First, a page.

Music

Tanglewood’s Boston Symphony Orchestra Opening Night, Friday, July 5, 2019: Mozart Piano Concerto in E Flat, K. 482 and Mahler’s Fifth Symphony

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Emanuel Ax joins the BSO and Andris Nelsons for Mozart's Piano Concerto No. 22 in E-flat. Photo Hilary Scott.
Emanuel Ax joins the BSO and Andris Nelsons for Mozart’s Piano Concerto No. 22 in E-flat. Photo Hilary Scott.

Prelude Concert, Ozawa Hall:
Mozart, Quintet for Piano and Winds in E-flat, k. 452
Jongen, Rhapsodie for Piano and Winds
Françaix, “L’heure de Berger”
Pianist Jonathan Bass and a wind quintet of Boston Symphony Orchestra members

Boston Symphony Concert, Koussevitzky Shed:
Mozart, Piano Concerto no. 22 in E-flat, K. 482
Emmanuel Ax, piano
Mahler, Symphony no. 5
Andris Nelsons conducting the Boston Symphony Orchestra

On Friday night as evening approached, a quintet of wind players from the Boston Symphony, joined by excellent pianist Jonathan Bass, set the mild summer air of Ozawa Hall in motion with an elegant program of wind music well-suited to assist listeners transition from the pleasures of a perfect day in the Berkshires to the orchestral depths of tragedy, passion, and triumph by nightfall. Mozart initiated both programs with elegant, joyful, and subtly profound works composed at the apex of his career: the piano and winds quintet, which he professed to be his favorite among works composed to that point, and the concerto, no. 22, which (along with no. 23) stands unostentatiously between better-known works on either side (nos. 20 and 21 preceding, nos. 24 and 25 following). The kinship between quintet and concerto goes beyond common key: they both use the winds as lyrical foils for the piano. The concerto is the first in which Mozart deploys clarinets instead of oboes, and also offers a significant role to the solo flute, belying the view that Mozart had little use for this instrument.  As Mozart developed the piano concerto into a mature and powerful vehicle for expression, he assigned the winds a growing role as independent choir offsetting piano on the one hand and strings on the other. Their contribution was acknowledged when Mr. Ax insisted that the wind players be acknowledged before taking his own solo bow.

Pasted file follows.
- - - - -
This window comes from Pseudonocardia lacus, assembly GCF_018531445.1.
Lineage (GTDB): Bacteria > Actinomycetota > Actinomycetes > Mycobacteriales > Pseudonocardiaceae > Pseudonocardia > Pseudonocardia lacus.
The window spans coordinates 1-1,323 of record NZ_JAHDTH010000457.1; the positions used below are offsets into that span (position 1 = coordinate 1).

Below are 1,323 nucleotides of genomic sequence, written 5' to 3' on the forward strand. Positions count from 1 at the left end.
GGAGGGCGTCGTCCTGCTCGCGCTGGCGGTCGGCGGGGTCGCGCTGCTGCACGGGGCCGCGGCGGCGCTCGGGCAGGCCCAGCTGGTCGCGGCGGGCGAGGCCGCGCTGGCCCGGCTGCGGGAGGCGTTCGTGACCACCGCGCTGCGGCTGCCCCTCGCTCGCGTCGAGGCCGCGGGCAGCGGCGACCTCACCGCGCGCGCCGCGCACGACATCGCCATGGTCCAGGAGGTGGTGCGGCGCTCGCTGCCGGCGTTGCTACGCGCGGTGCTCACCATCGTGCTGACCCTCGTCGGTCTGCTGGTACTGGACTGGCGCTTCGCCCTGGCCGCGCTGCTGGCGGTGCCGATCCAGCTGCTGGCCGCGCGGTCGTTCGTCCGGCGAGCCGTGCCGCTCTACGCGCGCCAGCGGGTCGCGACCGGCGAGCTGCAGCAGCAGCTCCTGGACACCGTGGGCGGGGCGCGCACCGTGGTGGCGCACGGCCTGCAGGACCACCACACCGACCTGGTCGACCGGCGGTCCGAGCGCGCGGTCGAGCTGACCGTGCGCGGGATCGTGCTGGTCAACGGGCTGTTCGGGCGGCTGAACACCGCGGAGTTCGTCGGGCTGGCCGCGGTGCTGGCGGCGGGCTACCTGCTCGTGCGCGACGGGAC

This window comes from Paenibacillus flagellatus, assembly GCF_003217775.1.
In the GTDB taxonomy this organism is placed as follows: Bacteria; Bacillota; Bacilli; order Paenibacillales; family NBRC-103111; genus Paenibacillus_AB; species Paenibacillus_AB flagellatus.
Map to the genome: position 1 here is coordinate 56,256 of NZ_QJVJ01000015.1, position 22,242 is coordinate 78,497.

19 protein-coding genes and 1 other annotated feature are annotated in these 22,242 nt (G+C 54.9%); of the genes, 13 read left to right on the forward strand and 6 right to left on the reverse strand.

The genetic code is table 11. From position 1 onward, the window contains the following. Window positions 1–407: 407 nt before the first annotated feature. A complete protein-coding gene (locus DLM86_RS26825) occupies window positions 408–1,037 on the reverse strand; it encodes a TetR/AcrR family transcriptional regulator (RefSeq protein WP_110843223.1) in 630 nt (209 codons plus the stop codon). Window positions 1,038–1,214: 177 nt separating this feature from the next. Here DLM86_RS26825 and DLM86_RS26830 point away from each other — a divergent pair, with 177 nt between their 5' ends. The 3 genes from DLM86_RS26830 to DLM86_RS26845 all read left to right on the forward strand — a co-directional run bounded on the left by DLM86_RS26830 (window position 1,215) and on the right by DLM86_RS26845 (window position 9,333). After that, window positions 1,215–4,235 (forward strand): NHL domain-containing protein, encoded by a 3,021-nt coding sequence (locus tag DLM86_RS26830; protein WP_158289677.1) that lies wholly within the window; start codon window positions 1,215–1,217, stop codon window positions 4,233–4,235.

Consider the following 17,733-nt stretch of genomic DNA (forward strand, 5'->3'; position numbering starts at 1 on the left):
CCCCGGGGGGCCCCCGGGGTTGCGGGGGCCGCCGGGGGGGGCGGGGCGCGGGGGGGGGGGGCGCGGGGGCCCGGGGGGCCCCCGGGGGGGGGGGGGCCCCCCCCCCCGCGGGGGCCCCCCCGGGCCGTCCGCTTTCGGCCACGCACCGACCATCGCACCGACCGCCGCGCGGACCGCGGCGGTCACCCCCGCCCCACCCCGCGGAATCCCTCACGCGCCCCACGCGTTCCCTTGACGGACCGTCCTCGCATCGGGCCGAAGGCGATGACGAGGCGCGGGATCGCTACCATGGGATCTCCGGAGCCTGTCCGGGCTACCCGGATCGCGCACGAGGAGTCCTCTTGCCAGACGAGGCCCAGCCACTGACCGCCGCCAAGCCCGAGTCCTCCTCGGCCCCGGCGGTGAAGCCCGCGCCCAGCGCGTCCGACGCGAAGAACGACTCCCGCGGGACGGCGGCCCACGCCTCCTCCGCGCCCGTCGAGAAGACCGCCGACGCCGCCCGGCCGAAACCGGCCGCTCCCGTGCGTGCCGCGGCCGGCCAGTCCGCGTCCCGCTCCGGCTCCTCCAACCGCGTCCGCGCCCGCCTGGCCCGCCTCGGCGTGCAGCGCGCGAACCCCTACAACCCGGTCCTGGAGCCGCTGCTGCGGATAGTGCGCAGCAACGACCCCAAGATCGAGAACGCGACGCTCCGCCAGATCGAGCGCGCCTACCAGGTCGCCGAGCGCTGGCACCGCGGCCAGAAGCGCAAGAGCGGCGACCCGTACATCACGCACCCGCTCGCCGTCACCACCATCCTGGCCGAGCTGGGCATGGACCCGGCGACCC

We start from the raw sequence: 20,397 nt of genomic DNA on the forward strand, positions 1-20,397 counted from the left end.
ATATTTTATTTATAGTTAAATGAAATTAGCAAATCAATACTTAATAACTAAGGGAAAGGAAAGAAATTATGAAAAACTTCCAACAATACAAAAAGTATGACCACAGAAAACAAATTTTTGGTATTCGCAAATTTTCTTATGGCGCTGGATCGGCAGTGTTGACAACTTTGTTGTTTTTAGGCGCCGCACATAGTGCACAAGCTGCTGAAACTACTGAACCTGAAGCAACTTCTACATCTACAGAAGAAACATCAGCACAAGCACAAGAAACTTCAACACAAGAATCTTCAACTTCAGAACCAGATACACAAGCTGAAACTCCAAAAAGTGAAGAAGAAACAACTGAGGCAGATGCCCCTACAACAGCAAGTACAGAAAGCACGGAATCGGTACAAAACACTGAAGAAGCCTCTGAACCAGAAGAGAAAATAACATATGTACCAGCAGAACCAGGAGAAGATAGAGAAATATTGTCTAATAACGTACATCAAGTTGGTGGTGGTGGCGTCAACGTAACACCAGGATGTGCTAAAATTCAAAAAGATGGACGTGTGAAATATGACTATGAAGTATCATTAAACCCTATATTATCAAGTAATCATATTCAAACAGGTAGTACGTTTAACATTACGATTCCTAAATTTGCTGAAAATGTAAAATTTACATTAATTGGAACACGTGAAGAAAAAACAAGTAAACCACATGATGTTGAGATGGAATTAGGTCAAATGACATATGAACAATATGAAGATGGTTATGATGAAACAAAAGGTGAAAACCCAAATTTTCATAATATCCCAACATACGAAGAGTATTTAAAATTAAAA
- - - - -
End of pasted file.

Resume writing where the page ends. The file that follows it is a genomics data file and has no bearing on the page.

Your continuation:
Writing for winds individually and in chamber ensembles was a specialty of French composers from the fin-de-siècle through the 20th century, during which time the Paris Conservatory producing several impressive generations of wood-wind performers, many of whom ended in the Boston Symphony. The works in the prelude concert by the Belgian Joseph Jongen and the French Jean Françaix were typical and expert examples of the fluency, color, and wit characteristic of this school. Jongen’s work was the more robust, with rich, almost orchestral textures abetted by a robust piano part, while Françaix’s was light and witty, originally intended as live restaurant background music (those were the days!).  Enjoyable as they were, these works were easily consumed, leaving little trace behind, preparing the audience for al fresco dining and weightier fare to come.